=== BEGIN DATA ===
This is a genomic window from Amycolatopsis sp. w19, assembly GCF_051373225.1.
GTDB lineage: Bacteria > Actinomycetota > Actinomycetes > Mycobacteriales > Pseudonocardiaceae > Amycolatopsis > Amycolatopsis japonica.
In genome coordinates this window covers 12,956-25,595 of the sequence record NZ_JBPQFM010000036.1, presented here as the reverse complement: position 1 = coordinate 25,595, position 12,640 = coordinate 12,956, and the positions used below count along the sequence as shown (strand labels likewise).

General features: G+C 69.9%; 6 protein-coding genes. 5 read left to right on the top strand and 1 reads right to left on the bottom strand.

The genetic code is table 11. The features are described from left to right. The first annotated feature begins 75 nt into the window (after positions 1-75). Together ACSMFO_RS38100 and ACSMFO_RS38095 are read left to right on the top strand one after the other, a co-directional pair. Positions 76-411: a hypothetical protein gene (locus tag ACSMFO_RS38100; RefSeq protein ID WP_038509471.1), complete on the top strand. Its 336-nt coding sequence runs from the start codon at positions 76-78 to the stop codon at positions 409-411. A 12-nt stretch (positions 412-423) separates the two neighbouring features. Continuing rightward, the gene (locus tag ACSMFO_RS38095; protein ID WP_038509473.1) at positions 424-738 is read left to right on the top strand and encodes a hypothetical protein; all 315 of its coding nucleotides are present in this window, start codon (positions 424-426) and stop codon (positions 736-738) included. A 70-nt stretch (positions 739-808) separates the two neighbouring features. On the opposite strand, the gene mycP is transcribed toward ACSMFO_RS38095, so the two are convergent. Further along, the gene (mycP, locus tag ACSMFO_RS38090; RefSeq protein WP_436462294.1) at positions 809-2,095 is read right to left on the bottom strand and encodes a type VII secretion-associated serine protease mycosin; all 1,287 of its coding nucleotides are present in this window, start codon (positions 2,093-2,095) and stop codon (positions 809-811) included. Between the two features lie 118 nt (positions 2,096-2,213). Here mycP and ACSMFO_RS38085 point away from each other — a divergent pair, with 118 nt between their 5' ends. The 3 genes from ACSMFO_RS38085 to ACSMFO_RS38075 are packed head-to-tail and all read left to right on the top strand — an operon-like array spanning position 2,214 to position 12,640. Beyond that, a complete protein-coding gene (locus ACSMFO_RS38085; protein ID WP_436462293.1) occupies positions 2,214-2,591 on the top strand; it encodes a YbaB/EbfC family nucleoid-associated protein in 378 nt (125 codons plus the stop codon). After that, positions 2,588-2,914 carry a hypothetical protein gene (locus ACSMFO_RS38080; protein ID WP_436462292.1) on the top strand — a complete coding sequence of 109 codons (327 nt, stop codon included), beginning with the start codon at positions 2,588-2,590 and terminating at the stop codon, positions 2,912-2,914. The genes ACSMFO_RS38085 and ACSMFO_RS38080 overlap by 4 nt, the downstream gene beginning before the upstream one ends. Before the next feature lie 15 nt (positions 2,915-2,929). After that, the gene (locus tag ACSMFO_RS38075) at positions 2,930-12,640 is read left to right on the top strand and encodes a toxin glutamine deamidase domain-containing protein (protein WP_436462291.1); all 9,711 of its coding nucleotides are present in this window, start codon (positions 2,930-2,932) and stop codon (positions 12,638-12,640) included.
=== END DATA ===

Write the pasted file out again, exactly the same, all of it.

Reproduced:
This is a genomic window from Amycolatopsis sp. w19, assembly GCF_051373225.1.
GTDB lineage: Bacteria > Actinomycetota > Actinomycetes > Mycobacteriales > Pseudonocardiaceae > Amycolatopsis > Amycolatopsis japonica.
In genome coordinates this window covers 12,956-25,595 of the sequence record NZ_JBPQFM010000036.1, presented here as the reverse complement: position 1 = coordinate 25,595, position 12,640 = coordinate 12,956, and the positions used below count along the sequence as shown (strand labels likewise).

General features: G+C 69.9%; 6 protein-coding genes. 5 read left to right on the top strand and 1 reads right to left on the bottom strand.

The genetic code is table 11. The features are described from left to right. The first annotated feature begins 75 nt into the window (after positions 1-75). Together ACSMFO_RS38100 and ACSMFO_RS38095 are read left to right on the top strand one after the other, a co-directional pair. Positions 76-411: a hypothetical protein gene (locus tag ACSMFO_RS38100; RefSeq protein ID WP_038509471.1), complete on the top strand. Its 336-nt coding sequence runs from the start codon at positions 76-78 to the stop codon at positions 409-411. A 12-nt stretch (positions 412-423) separates the two neighbouring features. Continuing rightward, the gene (locus tag ACSMFO_RS38095; protein ID WP_038509473.1) at positions 424-738 is read left to right on the top strand and encodes a hypothetical protein; all 315 of its coding nucleotides are present in this window, start codon (positions 424-426) and stop codon (positions 736-738) included. A 70-nt stretch (positions 739-808) separates the two neighbouring features. On the opposite strand, the gene mycP is transcribed toward ACSMFO_RS38095, so the two are convergent. Further along, the gene (mycP, locus tag ACSMFO_RS38090; RefSeq protein WP_436462294.1) at positions 809-2,095 is read right to left on the bottom strand and encodes a type VII secretion-associated serine protease mycosin; all 1,287 of its coding nucleotides are present in this window, start codon (positions 2,093-2,095) and stop codon (positions 809-811) included. Between the two features lie 118 nt (positions 2,096-2,213). Here mycP and ACSMFO_RS38085 point away from each other — a divergent pair, with 118 nt between their 5' ends. The 3 genes from ACSMFO_RS38085 to ACSMFO_RS38075 are packed head-to-tail and all read left to right on the top strand — an operon-like array spanning position 2,214 to position 12,640. Beyond that, a complete protein-coding gene (locus ACSMFO_RS38085; protein ID WP_436462293.1) occupies positions 2,214-2,591 on the top strand; it encodes a YbaB/EbfC family nucleoid-associated protein in 378 nt (125 codons plus the stop codon). After that, positions 2,588-2,914 carry a hypothetical protein gene (locus ACSMFO_RS38080; protein ID WP_436462292.1) on the top strand — a complete coding sequence of 109 codons (327 nt, stop codon included), beginning with the start codon at positions 2,588-2,590 and terminating at the stop codon, positions 2,912-2,914. The genes ACSMFO_RS38085 and ACSMFO_RS38080 overlap by 4 nt, the downstream gene beginning before the upstream one ends. Before the next feature lie 15 nt (positions 2,915-2,929). After that, the gene (locus tag ACSMFO_RS38075) at positions 2,930-12,640 is read left to right on the top strand and encodes a toxin glutamine deamidase domain-containing protein (protein WP_436462291.1); all 9,711 of its coding nucleotides are present in this window, start codon (positions 2,930-2,932) and stop codon (positions 12,638-12,640) included.